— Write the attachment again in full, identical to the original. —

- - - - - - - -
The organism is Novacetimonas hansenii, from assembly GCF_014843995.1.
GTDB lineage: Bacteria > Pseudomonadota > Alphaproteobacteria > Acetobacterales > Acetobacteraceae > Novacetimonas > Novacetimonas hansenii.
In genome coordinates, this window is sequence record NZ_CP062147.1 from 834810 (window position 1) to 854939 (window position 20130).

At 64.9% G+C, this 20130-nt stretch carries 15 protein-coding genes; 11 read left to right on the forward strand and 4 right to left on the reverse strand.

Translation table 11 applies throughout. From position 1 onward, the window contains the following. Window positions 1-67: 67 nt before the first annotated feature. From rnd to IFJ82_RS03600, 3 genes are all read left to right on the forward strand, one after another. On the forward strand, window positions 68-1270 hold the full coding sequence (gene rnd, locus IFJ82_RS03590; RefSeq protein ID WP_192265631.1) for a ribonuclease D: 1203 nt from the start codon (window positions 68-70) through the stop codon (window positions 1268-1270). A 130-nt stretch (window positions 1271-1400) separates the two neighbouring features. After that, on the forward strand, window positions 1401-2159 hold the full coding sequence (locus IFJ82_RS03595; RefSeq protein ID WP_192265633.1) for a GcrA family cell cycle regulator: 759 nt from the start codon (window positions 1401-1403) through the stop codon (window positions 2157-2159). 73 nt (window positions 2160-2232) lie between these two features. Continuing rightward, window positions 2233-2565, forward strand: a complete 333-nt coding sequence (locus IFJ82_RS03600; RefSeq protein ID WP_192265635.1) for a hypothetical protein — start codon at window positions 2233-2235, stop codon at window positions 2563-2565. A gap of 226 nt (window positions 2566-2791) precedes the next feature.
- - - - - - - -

The organism is Novacetimonas hansenii, from assembly GCF_014843995.1.
GTDB lineage: Bacteria > Pseudomonadota > Alphaproteobacteria > Acetobacterales > Acetobacteraceae > Novacetimonas > Novacetimonas hansenii.
In genome coordinates, this window is sequence record NZ_CP062147.1 from 834810 (window position 1) to 854939 (window position 20130).

At 64.9% G+C, this 20130-nt stretch carries 15 protein-coding genes; 11 read left to right on the forward strand and 4 right to left on the reverse strand.

Translation table 11 applies throughout. From position 1 onward, the window contains the following. Window positions 1-67: 67 nt before the first annotated feature. From rnd to IFJ82_RS03600, 3 genes are all read left to right on the forward strand, one after another. On the forward strand, window positions 68-1270 hold the full coding sequence (gene rnd, locus IFJ82_RS03590; RefSeq protein ID WP_192265631.1) for a ribonuclease D: 1203 nt from the start codon (window positions 68-70) through the stop codon (window positions 1268-1270). A 130-nt stretch (window positions 1271-1400) separates the two neighbouring features. After that, on the forward strand, window positions 1401-2159 hold the full coding sequence (locus IFJ82_RS03595; RefSeq protein ID WP_192265633.1) for a GcrA family cell cycle regulator: 759 nt from the start codon (window positions 1401-1403) through the stop codon (window positions 2157-2159). 73 nt (window positions 2160-2232) lie between these two features. Continuing rightward, window positions 2233-2565, forward strand: a complete 333-nt coding sequence (locus IFJ82_RS03600; RefSeq protein ID WP_192265635.1) for a hypothetical protein — start codon at window positions 2233-2235, stop codon at window positions 2563-2565. A gap of 226 nt (window positions 2566-2791) precedes the next feature.